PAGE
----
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  • Two adult Egyptian vultures have been captured and tagged in the Douro – another great milestone in the LIFE RUPIS project

Two adult Egyptian vultures have been captured and tagged in the Douro – another great milestone in the LIFE RUPIS project

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In the late afternoon of the 12th June, a team from the VCF-ATN and SPEA managed to catch two adult Egyptian vultures with a custom build trap set up at the supplementary feeding point in Escalhão, in the southern part of the Douro area, within the LIFE RUPIS project.

The birds were immediately tagged with GPS tags by Lubomir Peske, a Czech ornithologist working for the VCF. These tags will provide the project with valuable information about the detailed movements of these individuals. Blood samples were collected and sent swiftly to IREC, a Spanish specialized lab, not only for sex determination but also to check lead and other heavy metal levels in the blood.

We hope that these birds are nesting in the Douro canyon, so that we follow their detailed foraging movements and identify key areas for feeding, but also potential threats within their core range area (powerlines, etc).

These are the third and fourth Egyptian vulture marked within the framework of LIFE RUPIS – the first bird, called Rupis, a 4th year captured and tagged last year, is not breeding and is roaming the area widely. The second bird, names Poiares, was found weakened and was released after rehabilitation, only 2 weeks ago.

The VCF will continue to try to catch and tag more birds this summer, as the use of space and foraging areas need to be identified to help these birds.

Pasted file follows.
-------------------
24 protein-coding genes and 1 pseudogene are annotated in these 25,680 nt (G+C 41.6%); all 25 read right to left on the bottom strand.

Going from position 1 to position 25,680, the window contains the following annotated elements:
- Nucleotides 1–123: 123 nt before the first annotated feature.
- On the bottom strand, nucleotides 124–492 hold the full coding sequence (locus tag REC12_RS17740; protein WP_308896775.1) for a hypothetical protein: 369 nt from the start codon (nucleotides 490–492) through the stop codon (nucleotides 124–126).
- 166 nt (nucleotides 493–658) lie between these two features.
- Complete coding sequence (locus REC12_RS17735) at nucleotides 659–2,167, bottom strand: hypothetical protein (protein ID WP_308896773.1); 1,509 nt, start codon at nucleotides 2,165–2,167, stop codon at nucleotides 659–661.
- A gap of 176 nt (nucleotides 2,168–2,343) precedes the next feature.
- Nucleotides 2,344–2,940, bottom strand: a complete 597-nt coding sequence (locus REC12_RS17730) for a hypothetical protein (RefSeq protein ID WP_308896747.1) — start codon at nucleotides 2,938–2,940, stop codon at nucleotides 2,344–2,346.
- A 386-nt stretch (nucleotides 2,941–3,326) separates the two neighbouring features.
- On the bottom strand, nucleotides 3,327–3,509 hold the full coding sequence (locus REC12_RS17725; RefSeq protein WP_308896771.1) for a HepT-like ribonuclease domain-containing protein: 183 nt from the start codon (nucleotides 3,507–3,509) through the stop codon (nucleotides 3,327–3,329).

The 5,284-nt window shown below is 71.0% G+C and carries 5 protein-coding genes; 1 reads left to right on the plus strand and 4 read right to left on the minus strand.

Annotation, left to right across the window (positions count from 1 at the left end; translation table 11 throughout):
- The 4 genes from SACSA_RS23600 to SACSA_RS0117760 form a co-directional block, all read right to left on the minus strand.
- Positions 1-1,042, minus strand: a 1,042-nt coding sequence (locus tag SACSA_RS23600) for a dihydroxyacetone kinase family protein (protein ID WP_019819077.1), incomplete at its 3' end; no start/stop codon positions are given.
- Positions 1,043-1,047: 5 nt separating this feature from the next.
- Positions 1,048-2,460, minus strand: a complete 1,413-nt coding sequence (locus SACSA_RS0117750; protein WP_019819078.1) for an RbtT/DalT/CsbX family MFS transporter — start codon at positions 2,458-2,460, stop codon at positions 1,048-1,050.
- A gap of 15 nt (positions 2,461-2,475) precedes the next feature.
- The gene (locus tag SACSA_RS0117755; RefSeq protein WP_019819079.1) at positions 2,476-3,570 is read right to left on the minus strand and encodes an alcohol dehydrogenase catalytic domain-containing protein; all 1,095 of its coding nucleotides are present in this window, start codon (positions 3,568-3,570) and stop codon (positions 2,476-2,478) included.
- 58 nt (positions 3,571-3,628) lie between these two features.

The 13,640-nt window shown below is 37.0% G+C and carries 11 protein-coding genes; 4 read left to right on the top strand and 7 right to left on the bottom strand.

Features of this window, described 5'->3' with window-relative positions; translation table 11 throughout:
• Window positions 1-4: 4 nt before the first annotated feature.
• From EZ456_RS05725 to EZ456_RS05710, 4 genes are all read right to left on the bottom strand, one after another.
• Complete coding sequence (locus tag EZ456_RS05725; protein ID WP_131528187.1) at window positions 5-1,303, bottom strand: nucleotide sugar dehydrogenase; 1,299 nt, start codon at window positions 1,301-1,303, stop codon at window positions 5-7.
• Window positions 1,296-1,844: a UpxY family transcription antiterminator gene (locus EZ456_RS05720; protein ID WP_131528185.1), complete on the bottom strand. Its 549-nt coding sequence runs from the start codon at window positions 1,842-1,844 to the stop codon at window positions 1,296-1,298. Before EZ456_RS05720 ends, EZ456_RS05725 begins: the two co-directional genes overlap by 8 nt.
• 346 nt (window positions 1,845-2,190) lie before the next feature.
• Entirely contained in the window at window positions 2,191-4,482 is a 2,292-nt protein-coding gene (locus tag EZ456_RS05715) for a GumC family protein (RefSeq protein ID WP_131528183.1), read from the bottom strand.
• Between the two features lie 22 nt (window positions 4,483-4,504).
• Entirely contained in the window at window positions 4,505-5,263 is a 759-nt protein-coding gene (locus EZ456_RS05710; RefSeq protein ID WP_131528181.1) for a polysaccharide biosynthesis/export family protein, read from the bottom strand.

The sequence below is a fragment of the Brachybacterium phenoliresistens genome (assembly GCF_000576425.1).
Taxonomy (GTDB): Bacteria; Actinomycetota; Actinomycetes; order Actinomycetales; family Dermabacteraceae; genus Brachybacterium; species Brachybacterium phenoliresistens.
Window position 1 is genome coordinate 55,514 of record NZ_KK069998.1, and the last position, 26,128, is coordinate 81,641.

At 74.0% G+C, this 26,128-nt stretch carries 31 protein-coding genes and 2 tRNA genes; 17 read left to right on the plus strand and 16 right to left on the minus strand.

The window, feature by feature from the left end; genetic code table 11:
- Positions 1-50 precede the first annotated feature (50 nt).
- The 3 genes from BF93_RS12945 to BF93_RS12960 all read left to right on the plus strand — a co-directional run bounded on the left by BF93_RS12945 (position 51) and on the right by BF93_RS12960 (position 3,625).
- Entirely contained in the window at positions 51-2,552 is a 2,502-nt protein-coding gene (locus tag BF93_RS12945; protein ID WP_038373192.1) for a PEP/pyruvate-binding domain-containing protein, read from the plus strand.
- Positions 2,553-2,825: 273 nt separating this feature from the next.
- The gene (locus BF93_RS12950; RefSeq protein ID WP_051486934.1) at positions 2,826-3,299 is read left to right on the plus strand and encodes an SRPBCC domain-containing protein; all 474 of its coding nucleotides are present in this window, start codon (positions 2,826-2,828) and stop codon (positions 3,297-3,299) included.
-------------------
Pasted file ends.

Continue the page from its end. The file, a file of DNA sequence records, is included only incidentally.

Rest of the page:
The LIFE RUPIS project aims to implement actions to strengthen the populations of the Egyptian vulture (and the Bonelli´s eagle) at the trans-border Douro, by reducing the mortality of these birds and increasing their breeding success. The Egyptian vulture is the smallest vulture in Europe, and it is classified as “Endangered” – in Europe its populations have declined by 50% over the last 40 years.

The project includes equipping electric lines against electrocution, several actions that aim to minimize the threat of illegal poisoning, targeted management of over 1,000 hectares of important habitats for the species and also the creation of a network of supplementary feeding stations.

The project, which is also co-funded by the MAVA Foundation, is implemented by the VCF and partners, including SPEA (BirdLife in Portugal), ATN and Palombar (regional conservation organisations in NE Portugal), the Junta de Castilla y León & the Fundación Patrimonio Natural de Castilla Y León, the Portuguese electricity distributor EDP-D, the Portuguese statutory conservation agency ICNF and the Portuguese environmental police force (GNR).

Photos: VCF, SPEA

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